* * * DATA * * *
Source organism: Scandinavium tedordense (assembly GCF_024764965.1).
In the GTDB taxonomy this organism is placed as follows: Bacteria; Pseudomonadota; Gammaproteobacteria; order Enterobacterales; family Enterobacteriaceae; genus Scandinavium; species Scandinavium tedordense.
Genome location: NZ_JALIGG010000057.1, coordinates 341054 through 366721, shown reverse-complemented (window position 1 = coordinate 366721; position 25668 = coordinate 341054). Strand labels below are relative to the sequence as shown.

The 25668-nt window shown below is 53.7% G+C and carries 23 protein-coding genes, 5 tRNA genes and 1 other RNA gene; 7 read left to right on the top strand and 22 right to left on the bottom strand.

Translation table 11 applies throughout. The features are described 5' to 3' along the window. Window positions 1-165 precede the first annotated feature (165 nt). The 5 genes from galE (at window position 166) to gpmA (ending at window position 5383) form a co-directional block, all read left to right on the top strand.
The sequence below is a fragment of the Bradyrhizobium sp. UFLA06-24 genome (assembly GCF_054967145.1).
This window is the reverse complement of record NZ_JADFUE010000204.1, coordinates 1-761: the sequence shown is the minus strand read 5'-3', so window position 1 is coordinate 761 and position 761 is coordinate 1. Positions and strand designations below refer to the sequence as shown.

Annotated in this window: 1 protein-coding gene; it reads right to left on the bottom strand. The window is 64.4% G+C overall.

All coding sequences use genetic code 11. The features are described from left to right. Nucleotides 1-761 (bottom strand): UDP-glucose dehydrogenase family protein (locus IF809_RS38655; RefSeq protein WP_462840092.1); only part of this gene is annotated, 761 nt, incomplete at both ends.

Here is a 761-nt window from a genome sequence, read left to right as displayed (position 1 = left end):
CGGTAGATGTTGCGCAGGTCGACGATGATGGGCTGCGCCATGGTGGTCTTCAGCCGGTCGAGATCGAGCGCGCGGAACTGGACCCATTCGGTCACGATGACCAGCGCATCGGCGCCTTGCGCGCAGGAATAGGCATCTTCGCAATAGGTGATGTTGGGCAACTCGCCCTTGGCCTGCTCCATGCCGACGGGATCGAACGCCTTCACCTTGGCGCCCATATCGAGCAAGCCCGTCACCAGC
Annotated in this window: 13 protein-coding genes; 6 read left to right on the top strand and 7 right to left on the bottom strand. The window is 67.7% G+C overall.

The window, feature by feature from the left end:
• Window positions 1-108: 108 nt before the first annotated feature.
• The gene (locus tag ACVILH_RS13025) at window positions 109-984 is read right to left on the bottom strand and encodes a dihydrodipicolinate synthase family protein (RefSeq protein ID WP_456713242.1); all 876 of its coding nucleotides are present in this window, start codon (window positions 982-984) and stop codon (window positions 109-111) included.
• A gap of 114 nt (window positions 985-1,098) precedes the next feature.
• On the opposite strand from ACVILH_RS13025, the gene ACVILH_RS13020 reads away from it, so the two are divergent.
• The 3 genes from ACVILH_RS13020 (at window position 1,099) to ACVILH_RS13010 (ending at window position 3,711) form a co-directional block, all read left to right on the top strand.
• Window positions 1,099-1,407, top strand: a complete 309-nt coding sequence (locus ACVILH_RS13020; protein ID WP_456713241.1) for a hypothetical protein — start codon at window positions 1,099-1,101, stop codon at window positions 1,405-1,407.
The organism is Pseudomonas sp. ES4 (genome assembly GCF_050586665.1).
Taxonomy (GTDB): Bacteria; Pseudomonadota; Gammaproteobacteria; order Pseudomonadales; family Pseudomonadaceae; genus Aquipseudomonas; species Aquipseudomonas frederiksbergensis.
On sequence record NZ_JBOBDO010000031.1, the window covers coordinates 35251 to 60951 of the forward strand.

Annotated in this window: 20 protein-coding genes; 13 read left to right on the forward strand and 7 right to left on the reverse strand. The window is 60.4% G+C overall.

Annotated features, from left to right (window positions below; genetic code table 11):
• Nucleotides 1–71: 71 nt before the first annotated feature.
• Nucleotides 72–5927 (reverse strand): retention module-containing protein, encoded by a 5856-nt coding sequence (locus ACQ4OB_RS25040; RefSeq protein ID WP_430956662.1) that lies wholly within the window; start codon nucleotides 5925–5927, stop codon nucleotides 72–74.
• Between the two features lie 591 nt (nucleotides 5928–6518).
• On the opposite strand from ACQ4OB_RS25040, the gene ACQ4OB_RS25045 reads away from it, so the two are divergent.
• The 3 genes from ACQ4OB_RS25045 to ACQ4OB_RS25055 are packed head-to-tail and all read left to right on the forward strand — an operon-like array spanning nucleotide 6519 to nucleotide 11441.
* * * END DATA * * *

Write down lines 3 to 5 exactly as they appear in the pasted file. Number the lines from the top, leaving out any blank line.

Genome location: NZ_JALIGG010000057.1, coordinates 341054 through 366721, shown reverse-complemented (window position 1 = coordinate 366721; position 25668 = coordinate 341054). Strand labels below are relative to the sequence as shown.

The 25668-nt window shown below is 53.7% G+C and carries 23 protein-coding genes, 5 tRNA genes and 1 other RNA gene; 7 read left to right on the top strand and 22 right to left on the bottom strand.

Translation table 11 applies throughout. The features are described 5' to 3' along the window. Window positions 1-165 precede the first annotated feature (165 nt). The 5 genes from galE (at window position 166) to gpmA (ending at window position 5383) form a co-directional block, all read left to right on the top strand.